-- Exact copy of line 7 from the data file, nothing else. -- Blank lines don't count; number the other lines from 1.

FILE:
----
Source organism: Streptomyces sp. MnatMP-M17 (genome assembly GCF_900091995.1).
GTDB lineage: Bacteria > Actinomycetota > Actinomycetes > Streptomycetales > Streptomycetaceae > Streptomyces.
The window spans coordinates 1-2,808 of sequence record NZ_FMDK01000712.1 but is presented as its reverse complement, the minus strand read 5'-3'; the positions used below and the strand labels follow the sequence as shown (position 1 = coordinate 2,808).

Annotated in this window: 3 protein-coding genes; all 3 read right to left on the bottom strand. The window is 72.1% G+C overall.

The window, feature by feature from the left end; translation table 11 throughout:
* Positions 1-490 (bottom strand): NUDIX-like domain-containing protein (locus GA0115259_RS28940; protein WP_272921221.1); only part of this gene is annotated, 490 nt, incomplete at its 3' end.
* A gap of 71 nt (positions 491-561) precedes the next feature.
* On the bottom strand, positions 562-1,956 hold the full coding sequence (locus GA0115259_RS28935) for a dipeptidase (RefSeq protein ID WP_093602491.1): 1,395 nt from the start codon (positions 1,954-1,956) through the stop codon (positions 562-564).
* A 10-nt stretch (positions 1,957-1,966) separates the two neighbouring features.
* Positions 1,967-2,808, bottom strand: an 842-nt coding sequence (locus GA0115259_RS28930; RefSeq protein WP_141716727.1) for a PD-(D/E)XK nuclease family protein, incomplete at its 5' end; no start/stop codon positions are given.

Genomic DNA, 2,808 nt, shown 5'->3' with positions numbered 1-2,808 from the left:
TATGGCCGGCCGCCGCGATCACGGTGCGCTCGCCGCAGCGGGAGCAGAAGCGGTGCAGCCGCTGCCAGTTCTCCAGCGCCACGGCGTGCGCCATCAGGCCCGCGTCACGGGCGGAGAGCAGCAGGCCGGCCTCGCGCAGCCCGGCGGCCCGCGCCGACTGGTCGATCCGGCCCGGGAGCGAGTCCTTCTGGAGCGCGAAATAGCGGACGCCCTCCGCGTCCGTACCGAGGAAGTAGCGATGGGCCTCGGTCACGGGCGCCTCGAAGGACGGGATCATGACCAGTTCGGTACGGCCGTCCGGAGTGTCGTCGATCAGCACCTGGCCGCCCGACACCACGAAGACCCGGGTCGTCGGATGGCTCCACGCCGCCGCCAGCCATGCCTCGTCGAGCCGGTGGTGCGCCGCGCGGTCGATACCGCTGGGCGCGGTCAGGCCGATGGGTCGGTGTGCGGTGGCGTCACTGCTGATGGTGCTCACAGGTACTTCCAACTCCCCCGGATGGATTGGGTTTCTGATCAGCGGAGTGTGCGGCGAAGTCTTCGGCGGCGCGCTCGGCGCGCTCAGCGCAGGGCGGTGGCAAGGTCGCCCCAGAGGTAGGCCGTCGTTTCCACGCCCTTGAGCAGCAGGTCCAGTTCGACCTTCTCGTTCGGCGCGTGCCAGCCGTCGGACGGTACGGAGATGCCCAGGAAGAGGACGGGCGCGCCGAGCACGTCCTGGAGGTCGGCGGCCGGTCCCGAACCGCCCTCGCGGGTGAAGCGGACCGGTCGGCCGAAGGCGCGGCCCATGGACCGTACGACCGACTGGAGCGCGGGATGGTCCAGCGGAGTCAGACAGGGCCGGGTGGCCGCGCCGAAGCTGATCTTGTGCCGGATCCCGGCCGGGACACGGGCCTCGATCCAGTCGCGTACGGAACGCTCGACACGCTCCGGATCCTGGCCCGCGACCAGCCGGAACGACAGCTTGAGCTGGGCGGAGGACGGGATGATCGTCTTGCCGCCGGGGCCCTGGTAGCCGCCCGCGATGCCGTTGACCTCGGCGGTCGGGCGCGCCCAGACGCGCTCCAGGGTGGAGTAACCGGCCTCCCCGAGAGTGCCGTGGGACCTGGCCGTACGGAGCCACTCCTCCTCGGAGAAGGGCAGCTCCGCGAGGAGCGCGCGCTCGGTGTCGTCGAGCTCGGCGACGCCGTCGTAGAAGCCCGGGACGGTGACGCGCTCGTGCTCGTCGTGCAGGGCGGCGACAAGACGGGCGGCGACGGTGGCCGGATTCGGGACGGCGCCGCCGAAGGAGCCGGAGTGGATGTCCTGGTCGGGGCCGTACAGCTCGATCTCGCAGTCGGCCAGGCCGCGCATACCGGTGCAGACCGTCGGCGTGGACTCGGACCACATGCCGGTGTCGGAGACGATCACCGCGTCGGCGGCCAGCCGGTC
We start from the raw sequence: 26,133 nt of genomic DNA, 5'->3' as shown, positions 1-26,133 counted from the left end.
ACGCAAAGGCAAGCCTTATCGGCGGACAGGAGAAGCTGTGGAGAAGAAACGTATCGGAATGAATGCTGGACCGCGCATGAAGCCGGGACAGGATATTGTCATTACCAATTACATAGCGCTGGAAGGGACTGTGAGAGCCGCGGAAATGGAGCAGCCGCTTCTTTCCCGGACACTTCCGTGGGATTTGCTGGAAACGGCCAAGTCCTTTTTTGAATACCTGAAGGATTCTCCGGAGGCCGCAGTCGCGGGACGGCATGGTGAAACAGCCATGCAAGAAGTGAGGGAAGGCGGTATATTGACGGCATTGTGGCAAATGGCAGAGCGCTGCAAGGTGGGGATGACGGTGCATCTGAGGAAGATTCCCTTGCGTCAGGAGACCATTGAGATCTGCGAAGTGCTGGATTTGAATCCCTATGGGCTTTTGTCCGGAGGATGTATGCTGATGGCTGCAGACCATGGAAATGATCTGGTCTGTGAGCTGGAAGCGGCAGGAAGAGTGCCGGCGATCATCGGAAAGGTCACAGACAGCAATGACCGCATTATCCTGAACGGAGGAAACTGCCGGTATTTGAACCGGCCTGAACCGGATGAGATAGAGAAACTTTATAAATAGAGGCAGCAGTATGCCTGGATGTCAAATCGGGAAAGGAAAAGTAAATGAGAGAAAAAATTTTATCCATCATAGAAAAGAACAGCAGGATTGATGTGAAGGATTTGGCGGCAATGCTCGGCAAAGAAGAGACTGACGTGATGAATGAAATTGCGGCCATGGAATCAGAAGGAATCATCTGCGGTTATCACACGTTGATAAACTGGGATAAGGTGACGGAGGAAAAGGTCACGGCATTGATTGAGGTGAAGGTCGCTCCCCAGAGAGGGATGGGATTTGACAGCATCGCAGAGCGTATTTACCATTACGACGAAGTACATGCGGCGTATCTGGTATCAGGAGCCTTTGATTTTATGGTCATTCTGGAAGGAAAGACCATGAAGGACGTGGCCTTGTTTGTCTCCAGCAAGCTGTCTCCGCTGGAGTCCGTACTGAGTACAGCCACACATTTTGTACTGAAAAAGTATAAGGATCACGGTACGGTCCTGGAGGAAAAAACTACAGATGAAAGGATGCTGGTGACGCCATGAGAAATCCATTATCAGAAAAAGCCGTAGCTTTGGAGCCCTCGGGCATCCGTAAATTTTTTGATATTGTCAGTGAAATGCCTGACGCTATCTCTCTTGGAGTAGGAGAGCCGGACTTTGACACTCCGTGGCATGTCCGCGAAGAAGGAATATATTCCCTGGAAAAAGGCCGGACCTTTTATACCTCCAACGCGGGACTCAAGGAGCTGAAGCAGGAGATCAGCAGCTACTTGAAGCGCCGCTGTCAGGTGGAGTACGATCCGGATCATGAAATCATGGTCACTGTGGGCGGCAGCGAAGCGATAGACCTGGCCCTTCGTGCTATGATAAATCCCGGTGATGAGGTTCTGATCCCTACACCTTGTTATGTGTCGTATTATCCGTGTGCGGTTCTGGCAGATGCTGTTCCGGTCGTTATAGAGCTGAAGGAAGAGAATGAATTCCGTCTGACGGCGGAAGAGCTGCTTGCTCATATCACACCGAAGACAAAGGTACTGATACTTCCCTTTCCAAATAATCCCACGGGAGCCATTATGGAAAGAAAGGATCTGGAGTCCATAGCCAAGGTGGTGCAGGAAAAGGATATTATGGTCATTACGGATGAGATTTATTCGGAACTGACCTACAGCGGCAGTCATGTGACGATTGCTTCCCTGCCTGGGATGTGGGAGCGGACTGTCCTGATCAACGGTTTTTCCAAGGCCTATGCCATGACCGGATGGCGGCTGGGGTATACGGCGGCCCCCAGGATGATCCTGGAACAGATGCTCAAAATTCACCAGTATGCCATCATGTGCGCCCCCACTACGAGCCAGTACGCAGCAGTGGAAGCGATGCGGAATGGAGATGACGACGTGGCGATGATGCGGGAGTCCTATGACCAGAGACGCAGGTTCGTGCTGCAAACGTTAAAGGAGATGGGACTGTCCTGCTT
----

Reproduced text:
* A gap of 71 nt (positions 491-561) precedes the next feature.